Tucson business leaders launch NIL collective to connect Wildcats athletes with endorsement money

Tucson business leaders announced Thursday the creation of a collective that will connect student-athletes at the University of Arizona with business opportunities under the NCAA's new Name, Image and Likeness rules. The aptly named Friends of Wilbur and Wilma is backed by several longtime UA boosters, including Cole Davis and Humberto Lopez. The collective will be backed by UA alumnus-led Blueprint Sports, a marketing and management agency. Blueprint was started by Francisco Aguilar, who was born and raised in Tucson. "My favorite memories as a child are of Sean Elliott and Steve Kerr," Aguilar said Thursday.

Aguilar's family couldn't afford season tickets to attend Wildcats' football or basketball games. When he started attending the UA, those doors were wide open. "I started being able to attend the events and I fell in love," Aguilar said. After graduation, Aguilar moved to Las Vegas and eventually got a job working with tennis stars Andre Agassi and Steffi Graf. He's been involved with the celebrity couple for 14 years. The Andre Agassi Foundation for Education is Blueprint Sports' key investor. "I'm a big believer in empowering our next wave of athletes. I see the incredible potential in what Blueprint Sports delivers here," Agassi, an eight-time Grand Slam champion, said in a news release. "It's incredible to see and support this technology. And I know that University of Arizona student-athletes will benefit greatly from this newly organized support."

Aguilar said he began to understand how much — or how little — athletes make a few years ago. It started with minor-league baseball, which is popular in Las Vegas. "I thought if there was a way to give them opportunities to engage in the community or with charities they love and generate some additional revenue, that would be wonderful," Aguilar said. That's the idea behind Friends of Wilbur and Wilma: to provide interested community members with more information about student-athletes and explore the best ways for the parties to work together. The collective will focus first on football before moving on to women's basketball, softball, baseball and other sports. Aguilar says Arizona Assist, an LLC formed earlier this month by Michael Saffer, Thomas Conran and Adam Lazarus, will focus on men’s basketball.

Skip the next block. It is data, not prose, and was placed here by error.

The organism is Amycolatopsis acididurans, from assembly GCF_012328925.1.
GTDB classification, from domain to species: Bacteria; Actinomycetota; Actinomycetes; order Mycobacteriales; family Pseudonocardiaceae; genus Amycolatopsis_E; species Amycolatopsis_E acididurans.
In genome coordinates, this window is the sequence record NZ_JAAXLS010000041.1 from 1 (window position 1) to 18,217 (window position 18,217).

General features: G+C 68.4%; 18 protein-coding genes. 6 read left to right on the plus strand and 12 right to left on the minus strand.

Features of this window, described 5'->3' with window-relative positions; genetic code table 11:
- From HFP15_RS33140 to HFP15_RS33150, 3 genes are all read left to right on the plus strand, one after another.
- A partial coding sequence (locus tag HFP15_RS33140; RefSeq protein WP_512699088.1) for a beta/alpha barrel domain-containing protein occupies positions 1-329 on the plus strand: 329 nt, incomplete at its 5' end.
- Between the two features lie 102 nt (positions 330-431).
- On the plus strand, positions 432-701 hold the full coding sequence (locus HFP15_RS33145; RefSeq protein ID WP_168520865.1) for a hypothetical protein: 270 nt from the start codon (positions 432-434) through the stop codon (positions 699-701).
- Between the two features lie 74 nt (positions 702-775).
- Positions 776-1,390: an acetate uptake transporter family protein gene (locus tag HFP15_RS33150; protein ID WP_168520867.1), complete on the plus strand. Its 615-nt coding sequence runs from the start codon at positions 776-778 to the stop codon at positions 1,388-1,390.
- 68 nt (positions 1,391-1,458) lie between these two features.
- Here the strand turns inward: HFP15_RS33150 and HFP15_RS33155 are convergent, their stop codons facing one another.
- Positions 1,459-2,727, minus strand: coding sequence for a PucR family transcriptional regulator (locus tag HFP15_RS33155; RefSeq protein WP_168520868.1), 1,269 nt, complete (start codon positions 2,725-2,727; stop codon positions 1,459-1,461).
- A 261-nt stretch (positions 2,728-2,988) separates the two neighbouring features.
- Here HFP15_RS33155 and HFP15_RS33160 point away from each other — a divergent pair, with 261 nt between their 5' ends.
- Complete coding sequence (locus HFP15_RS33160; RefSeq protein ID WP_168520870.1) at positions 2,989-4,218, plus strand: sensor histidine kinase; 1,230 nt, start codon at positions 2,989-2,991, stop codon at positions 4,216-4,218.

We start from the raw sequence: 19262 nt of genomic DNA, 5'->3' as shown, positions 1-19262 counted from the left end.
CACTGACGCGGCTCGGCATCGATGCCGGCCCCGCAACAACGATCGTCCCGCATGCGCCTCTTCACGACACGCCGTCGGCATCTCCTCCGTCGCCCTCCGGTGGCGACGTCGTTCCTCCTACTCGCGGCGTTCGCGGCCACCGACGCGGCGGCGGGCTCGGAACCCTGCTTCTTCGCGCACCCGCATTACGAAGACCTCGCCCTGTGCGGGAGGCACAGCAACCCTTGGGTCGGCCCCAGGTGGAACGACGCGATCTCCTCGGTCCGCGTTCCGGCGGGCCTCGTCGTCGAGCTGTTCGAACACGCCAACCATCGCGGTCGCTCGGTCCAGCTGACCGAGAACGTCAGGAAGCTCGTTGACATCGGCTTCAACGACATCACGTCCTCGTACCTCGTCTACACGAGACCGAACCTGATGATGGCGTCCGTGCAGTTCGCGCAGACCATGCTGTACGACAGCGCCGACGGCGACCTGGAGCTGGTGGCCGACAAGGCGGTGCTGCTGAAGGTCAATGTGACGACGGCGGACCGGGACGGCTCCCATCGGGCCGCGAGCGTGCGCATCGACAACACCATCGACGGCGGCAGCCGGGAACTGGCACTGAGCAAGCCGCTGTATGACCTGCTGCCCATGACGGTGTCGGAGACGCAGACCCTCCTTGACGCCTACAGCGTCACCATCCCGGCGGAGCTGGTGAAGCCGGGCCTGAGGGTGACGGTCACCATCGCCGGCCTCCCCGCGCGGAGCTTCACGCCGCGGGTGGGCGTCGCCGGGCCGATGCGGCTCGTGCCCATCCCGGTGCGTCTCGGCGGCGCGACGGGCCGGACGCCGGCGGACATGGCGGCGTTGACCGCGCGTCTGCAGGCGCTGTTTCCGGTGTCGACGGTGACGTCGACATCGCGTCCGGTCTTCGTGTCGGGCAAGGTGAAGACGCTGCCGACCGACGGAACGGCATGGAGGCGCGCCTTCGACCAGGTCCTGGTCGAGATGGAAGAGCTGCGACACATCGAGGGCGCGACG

Arizona Assist Club's services include a member-driven website where fans can purchase merchandise, memorabilia and opportunities to engage with players at VIP events and experiences. Arizona Assist and Friends of Wilbur and Wilma join the athletic department's Arizona EDGE program, which was created in conjunction with the UA, the Rogers College of Law, Eller College of Management and INFLCR, among others. Blueprint Sports' platform, meanwhile, will organize "community engagement opportunities" for UA football players while community members "(rally) behind a myriad of ideas which (we) can implement under the new NIL rules," Aguilar said. The collective is designed to be a hub for alumni, fans and businesses who want to do business with UA student-athletes, who can now be paid in exchange for endorsing products. Organizers say it can galvanize the UA's nationwide fanbase to support the student-athletes financially.

Blueprint Sports developed an automated process to connect pro athletes with businesses right before NIL was announced. Aguilar quickly realized that same process could be applied to the college market, but in a smarter way. "We can build a program here that supports athletes in a way that gives them the opportunity to be the best they can be," Aguilar said. "Even a small amount of revenue to improve training, their quality of food or their overall living situation is incredible." Aguilar said that with only the top 10% of athletes being able to afford professional agents and marketing teams, the idea behind automating the process is to improve the lives of that bottom 90% of athletes. "There's been significant interest over the last two weeks in the Tucson community about this project," Aguilar said. "It's impressive how fast the interest spread."

That's thanks to the on-the-ground efforts of Davis and Lopez, who quickly signed onto leadership roles within the collective, Aguilar said. Lopez said in the news release that the collective provides a real opportunity to make a difference. "We recognize these student-athletes have numerous commitments and many pressures, and our goal is to support them as they overcome challenges and empower them to accomplish their goals on and off the playing field," Lopez said in a news release. Aguilar said he hopes the collective helps open the door for new recruits by demonstrating Tucson's commitment to help them thrive. "Student-athletes are going to realize Tucson is serious about sports, it's serious about athletes and they're going to say, 'I want to go here,'" Aguilar said. "Having the opportunity to engage in the community is going to build a stronger university and make the student-athlete a better person for the rest of their life."

"If the community can continue to follow the lead of Cole and Humberto, the possibilities for these athletes are endless. The UA gave me everything I have, so to have the opportunity to return the favor and be part of the process to support these athletes is critical."